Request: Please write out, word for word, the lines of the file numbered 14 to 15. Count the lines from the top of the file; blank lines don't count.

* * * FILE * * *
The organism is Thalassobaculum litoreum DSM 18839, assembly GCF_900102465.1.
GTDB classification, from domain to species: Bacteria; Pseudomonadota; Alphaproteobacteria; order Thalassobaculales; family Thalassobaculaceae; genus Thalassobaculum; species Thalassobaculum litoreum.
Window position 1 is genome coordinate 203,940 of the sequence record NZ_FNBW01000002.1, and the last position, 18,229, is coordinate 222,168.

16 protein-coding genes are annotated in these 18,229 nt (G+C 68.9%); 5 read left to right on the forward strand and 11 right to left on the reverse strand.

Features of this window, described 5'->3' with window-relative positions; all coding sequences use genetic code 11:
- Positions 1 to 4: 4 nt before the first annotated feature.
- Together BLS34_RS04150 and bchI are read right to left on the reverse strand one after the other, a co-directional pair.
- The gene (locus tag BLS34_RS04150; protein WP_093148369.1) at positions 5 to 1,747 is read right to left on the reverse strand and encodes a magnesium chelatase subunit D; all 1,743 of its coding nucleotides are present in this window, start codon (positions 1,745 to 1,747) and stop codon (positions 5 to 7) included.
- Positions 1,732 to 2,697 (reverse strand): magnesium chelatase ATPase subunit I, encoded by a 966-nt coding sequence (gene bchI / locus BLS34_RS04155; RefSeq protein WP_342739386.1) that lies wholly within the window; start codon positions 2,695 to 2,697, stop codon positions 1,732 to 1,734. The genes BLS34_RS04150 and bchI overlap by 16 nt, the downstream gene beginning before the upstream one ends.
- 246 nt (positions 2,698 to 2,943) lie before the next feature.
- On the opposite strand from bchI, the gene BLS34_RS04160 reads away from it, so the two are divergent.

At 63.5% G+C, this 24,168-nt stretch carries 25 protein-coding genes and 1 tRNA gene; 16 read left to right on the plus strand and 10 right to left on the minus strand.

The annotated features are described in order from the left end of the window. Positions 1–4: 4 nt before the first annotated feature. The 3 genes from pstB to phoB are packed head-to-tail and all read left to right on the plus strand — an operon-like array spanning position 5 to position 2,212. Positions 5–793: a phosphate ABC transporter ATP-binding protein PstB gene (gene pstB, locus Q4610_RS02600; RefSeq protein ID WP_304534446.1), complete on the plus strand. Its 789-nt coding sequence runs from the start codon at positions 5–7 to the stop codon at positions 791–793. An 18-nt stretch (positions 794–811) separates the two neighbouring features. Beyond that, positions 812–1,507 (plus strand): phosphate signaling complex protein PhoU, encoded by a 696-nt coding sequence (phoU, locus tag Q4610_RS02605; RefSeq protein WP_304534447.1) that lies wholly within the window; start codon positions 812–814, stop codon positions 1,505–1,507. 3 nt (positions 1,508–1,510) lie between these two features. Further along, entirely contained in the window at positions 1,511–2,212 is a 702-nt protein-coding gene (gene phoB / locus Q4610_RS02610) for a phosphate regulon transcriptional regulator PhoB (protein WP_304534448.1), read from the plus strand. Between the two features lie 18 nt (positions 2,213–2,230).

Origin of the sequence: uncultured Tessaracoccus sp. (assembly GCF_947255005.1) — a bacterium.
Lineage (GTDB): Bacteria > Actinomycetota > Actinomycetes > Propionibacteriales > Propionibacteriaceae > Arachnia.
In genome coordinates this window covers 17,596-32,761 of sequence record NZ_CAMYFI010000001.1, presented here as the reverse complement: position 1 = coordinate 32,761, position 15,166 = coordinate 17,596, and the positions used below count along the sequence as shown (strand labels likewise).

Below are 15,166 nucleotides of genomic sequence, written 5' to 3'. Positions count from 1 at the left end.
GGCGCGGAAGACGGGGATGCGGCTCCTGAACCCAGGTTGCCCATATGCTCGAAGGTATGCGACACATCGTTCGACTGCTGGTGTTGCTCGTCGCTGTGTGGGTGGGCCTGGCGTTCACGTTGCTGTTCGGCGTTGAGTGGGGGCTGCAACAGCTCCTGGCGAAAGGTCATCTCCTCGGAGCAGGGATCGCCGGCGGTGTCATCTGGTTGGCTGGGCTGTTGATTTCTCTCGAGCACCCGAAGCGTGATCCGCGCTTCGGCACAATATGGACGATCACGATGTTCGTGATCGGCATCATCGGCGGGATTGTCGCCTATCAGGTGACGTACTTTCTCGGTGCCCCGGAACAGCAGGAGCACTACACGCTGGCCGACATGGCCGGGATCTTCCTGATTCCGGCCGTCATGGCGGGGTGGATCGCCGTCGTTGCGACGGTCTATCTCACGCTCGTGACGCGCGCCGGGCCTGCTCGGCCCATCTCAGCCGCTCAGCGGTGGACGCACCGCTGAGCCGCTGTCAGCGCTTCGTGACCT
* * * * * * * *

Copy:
Origin of the sequence: uncultured Tessaracoccus sp. (assembly GCF_947255005.1) — a bacterium.
Lineage (GTDB): Bacteria > Actinomycetota > Actinomycetes > Propionibacteriales > Propionibacteriaceae > Arachnia.